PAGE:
If your health care provider is out-of-network, you are responsible for the difference between the allowed amount and the provider's charge and those amounts will not be applied toward your out-of-pocket limits. It is imperative that you contact your insurer should you have any question regarding a health provider being an in-network or out-of-network provider. Out- of- network providers can be far more costly as they are not subject to your insurer’s provider contract/s or discounted fee for services, however ACA compliant polices must cover emergency services received by an out-of-network provider as if they were in-network.
The types of Managed Care Networks are:
Limited Benefit Coverage Plans
Limited benefit health plans are insurance products with reduced benefits intended to supplement comprehensive health insurance plans, not to be an alternative to them. You may have seen these types of plans marketed as Short Term Limited Duration Insurance, Accident Policy, Cancer Only, Specific Disease or Heart Policies, Hospital Cash or Indemnity plans. They may also be Discounted Plans such as Pharmacy, Dental or Medical Clinic Memberships. These plans are not considered ACA compliant which could result in you paying additional out-of-pocket expenses for uncovered medical services.
Limited benefit health insurance plans are not typically required to provide the same level of coverage, so they cover fewer types of medical services and expenses than a comprehensive policy. They are not required to cover your pre-existing conditions. These plans typically pay you a flat amount for a specific service, covered item or covered disease or giving you a discount for services, leaving you the rest of the bill to pay yourself. A limited benefit plan may limit the amount of coverage the company will pay per episode of illness or per day, sometimes as low as $50 to $5,000 (not counting co-insurance and deductibles paid out-of-pocket by you). These policies also provide limited surgical, preventative care, testing and emergency benefits upon receipt of the billing. And with low maximum benefit limits called “caps,” it may be possible for you to reach your cap quickly, leaving you responsible for the balance of the bill. Discounted plans still leave you paying for the services yourself.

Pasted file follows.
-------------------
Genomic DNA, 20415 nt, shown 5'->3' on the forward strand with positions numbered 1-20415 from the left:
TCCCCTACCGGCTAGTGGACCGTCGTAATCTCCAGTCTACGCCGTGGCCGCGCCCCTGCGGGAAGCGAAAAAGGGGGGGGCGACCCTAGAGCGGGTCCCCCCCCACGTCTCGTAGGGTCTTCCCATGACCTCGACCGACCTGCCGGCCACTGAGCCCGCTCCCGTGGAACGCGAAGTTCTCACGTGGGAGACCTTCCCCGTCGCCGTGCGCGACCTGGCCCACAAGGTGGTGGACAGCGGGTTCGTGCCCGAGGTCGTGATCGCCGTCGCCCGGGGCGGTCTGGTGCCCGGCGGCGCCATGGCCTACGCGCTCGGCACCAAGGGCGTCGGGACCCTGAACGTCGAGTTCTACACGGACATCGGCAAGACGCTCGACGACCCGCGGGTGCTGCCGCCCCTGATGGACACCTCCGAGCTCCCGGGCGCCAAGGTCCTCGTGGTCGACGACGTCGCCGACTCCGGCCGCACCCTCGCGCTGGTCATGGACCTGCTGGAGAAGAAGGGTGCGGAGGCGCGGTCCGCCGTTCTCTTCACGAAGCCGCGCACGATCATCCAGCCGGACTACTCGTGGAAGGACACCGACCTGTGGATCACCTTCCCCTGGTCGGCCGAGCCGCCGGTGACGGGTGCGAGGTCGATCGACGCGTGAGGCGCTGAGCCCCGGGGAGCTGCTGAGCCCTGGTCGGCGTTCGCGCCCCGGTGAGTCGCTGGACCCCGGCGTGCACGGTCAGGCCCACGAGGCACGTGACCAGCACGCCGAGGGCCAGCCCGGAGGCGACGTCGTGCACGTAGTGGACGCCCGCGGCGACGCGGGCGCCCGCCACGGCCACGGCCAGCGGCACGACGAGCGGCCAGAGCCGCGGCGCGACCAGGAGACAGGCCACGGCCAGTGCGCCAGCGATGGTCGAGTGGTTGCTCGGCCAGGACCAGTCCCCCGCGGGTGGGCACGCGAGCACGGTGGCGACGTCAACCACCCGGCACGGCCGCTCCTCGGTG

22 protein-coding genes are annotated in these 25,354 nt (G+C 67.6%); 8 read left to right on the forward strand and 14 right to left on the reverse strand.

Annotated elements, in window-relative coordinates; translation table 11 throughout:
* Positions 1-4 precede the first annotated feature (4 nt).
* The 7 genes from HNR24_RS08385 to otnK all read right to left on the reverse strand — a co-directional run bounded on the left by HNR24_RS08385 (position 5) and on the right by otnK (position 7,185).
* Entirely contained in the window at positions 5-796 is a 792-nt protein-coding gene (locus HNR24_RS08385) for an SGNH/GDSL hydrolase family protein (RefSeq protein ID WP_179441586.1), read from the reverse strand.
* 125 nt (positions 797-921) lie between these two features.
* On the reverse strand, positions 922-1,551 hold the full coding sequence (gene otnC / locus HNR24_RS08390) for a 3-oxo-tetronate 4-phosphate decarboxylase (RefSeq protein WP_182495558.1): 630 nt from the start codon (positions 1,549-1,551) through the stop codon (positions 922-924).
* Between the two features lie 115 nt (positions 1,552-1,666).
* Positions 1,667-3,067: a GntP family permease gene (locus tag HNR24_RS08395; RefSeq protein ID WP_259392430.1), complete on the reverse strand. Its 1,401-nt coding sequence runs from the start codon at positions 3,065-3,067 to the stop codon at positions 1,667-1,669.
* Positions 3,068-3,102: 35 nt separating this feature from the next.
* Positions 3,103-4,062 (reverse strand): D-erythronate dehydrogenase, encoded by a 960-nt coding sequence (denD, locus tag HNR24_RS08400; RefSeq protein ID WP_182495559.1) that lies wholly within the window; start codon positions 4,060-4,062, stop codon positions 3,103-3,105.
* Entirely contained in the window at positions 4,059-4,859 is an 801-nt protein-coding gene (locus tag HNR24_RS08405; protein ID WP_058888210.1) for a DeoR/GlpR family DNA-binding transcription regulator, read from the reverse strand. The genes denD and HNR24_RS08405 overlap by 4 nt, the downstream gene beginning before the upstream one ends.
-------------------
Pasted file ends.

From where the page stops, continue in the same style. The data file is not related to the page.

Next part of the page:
Buyer beware when purchasing Limited Benefit Plans – understand what you are purchasing!
Other types of plans:
How do I Purchase Health Coverage?
Individual vs. Group Coverage
There are two basic ways to buy health coverage: as an individual or through a group. How you buy health coverage affects your rights and responsibilities.
Individual Coverage - Comprehensive Major Medical
Group Coverage can be purchased outside of the exchange through an agent or broker or directly from the carrier. Small employer groups (until the end of 2015, those with 50 or fewer employees) can purchase through an exchange called the SHOP.
A group insurance policy may cover two to thousands of people, but it is still only one policy.
The master policyholder can:
In a group contract
Large and small employer group contracts
Other ways you can be covered for Health Care is through a government sponsored program like Medicare, SoonerCare (Medicaid) or VA, etc.
Other Policy Information
What Expenses will I have In Addition to My Premium?